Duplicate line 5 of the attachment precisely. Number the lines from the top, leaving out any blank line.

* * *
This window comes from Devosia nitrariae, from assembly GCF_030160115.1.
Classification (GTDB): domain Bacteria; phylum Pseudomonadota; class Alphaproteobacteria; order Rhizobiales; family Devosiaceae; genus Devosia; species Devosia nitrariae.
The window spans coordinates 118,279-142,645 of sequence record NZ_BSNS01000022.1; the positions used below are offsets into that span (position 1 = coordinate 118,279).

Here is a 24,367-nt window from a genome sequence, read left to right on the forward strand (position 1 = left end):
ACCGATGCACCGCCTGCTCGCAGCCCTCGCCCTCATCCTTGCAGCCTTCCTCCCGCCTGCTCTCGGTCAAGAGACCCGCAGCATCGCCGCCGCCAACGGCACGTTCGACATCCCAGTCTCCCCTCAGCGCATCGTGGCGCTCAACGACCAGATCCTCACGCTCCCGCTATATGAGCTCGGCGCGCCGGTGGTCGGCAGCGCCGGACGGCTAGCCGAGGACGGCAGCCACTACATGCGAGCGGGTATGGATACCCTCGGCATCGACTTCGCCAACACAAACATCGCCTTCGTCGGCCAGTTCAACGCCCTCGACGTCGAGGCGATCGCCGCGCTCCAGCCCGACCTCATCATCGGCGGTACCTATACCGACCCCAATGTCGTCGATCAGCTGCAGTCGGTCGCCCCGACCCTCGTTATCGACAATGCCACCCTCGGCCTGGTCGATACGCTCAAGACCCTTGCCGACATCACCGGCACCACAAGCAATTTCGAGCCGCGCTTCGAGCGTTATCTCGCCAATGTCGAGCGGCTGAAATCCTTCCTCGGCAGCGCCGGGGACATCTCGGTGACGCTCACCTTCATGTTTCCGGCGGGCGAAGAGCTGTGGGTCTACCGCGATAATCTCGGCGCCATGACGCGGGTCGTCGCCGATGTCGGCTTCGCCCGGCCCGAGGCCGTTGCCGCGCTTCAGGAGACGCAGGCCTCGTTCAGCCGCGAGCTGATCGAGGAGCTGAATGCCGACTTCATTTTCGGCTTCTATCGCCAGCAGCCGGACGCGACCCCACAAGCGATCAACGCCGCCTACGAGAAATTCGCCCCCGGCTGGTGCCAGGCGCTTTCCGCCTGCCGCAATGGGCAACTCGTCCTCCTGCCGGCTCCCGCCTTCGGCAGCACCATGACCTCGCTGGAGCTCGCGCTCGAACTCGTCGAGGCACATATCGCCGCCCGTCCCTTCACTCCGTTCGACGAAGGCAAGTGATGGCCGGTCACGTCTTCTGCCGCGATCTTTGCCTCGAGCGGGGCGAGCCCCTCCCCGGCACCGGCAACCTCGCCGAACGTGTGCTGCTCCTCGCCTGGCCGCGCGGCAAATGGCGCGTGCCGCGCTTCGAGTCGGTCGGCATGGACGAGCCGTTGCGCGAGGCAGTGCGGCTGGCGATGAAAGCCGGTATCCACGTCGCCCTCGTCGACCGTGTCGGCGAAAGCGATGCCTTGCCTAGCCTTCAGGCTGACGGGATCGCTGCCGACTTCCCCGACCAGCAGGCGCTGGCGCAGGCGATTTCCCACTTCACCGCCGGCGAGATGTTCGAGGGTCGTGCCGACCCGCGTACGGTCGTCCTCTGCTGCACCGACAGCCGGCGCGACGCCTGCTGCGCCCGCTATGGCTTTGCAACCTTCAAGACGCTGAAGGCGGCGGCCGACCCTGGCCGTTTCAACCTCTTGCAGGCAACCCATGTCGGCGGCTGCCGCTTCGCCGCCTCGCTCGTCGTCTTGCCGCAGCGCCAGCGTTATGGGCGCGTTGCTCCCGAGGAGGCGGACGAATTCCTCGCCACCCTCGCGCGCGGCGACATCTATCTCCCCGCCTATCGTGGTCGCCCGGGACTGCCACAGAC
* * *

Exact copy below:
ACCGATGCACCGCCTGCTCGCAGCCCTCGCCCTCATCCTTGCAGCCTTCCTCCCGCCTGCTCTCGGTCAAGAGACCCGCAGCATCGCCGCCGCCAACGGCACGTTCGACATCCCAGTCTCCCCTCAGCGCATCGTGGCGCTCAACGACCAGATCCTCACGCTCCCGCTATATGAGCTCGGCGCGCCGGTGGTCGGCAGCGCCGGACGGCTAGCCGAGGACGGCAGCCACTACATGCGAGCGGGTATGGATACCCTCGGCATCGACTTCGCCAACACAAACATCGCCTTCGTCGGCCAGTTCAACGCCCTCGACGTCGAGGCGATCGCCGCGCTCCAGCCCGACCTCATCATCGGCGGTACCTATACCGACCCCAATGTCGTCGATCAGCTGCAGTCGGTCGCCCCGACCCTCGTTATCGACAATGCCACCCTCGGCCTGGTCGATACGCTCAAGACCCTTGCCGACATCACCGGCACCACAAGCAATTTCGAGCCGCGCTTCGAGCGTTATCTCGCCAATGTCGAGCGGCTGAAATCCTTCCTCGGCAGCGCCGGGGACATCTCGGTGACGCTCACCTTCATGTTTCCGGCGGGCGAAGAGCTGTGGGTCTACCGCGATAATCTCGGCGCCATGACGCGGGTCGTCGCCGATGTCGGCTTCGCCCGGCCCGAGGCCGTTGCCGCGCTTCAGGAGACGCAGGCCTCGTTCAGCCGCGAGCTGATCGAGGAGCTGAATGCCGACTTCATTTTCGGCTTCTATCGCCAGCAGCCGGACGCGACCCCACAAGCGATCAACGCCGCCTACGAGAAATTCGCCCCCGGCTGGTGCCAGGCGCTTTCCGCCTGCCGCAATGGGCAACTCGTCCTCCTGCCGGCTCCCGCCTTCGGCAGCACCATGACCTCGCTGGAGCTCGCGCTCGAACTCGTCGAGGCACATATCGCCGCCCGTCCCTTCACTCCGTTCGACGAAGGCAAGTGATGGCCGGTCACGTCTTCTGCCGCGATCTTTGCCTCGAGCGGGGCGAGCCCCTCCCCGGCACCGGCAACCTCGCCGAACGTGTGCTGCTCCTCGCCTGGCCGCGCGGCAAATGGCGCGTGCCGCGCTTCGAGTCGGTCGGCATGGACGAGCCGTTGCGCGAGGCAGTGCGGCTGGCGATGAAAGCCGGTATCCACGTCGCCCTCGTCGACCGTGTCGGCGAAAGCGATGCCTTGCCTAGCCTTCAGGCTGACGGGATCGCTGCCGACTTCCCCGACCAGCAGGCGCTGGCGCAGGCGATTTCCCACTTCACCGCCGGCGAGATGTTCGAGGGTCGTGCCGACCCGCGTACGGTCGTCCTCTGCTGCACCGACAGCCGGCGCGACGCCTGCTGCGCCCGCTATGGCTTTGCAACCTTCAAGACGCTGAAGGCGGCGGCCGACCCTGGCCGTTTCAACCTCTTGCAGGCAACCCATGTCGGCGGCTGCCGCTTCGCCGCCTCGCTCGTCGTCTTGCCGCAGCGCCAGCGTTATGGGCGCGTTGCTCCCGAGGAGGCGGACGAATTCCTCGCCACCCTCGCGCGCGGCGACATCTATCTCCCCGCCTATCGTGGTCGCCCGGGACTGCCACAGAC